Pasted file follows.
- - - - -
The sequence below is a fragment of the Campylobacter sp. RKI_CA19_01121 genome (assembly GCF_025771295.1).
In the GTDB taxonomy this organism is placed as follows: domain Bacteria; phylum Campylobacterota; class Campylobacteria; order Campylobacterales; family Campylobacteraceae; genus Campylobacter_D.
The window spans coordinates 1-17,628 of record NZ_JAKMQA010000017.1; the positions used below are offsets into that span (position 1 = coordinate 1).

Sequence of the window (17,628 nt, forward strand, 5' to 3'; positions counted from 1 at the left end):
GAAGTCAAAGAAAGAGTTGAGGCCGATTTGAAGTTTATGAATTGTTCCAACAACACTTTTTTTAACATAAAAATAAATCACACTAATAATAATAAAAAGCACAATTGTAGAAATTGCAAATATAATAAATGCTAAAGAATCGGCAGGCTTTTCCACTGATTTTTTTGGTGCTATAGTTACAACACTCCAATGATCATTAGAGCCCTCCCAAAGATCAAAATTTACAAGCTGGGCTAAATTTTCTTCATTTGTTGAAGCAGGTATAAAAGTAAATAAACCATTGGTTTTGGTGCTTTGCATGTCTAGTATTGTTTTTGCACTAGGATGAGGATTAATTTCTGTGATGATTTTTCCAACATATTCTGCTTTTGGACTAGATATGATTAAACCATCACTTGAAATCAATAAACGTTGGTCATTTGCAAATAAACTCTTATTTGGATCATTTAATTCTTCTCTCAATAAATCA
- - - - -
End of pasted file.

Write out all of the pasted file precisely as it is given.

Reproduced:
The sequence below is a fragment of the Campylobacter sp. RKI_CA19_01121 genome (assembly GCF_025771295.1).
In the GTDB taxonomy this organism is placed as follows: domain Bacteria; phylum Campylobacterota; class Campylobacteria; order Campylobacterales; family Campylobacteraceae; genus Campylobacter_D.
The window spans coordinates 1-17,628 of record NZ_JAKMQA010000017.1; the positions used below are offsets into that span (position 1 = coordinate 1).

Sequence of the window (17,628 nt, forward strand, 5' to 3'; positions counted from 1 at the left end):
GAAGTCAAAGAAAGAGTTGAGGCCGATTTGAAGTTTATGAATTGTTCCAACAACACTTTTTTTAACATAAAAATAAATCACACTAATAATAATAAAAAGCACAATTGTAGAAATTGCAAATATAATAAATGCTAAAGAATCGGCAGGCTTTTCCACTGATTTTTTTGGTGCTATAGTTACAACACTCCAATGATCATTAGAGCCCTCCCAAAGATCAAAATTTACAAGCTGGGCTAAATTTTCTTCATTTGTTGAAGCAGGTATAAAAGTAAATAAACCATTGGTTTTGGTGCTTTGCATGTCTAGTATTGTTTTTGCACTAGGATGAGGATTAATTTCTGTGATGATTTTTCCAACATATTCTGCTTTTGGACTAGATATGATTAAACCATCACTTGAAATCAATAAACGTTGGTCATTTGCAAATAAACTCTTATTTGGATCATTTAATTCTTCTCTCAATAAATCA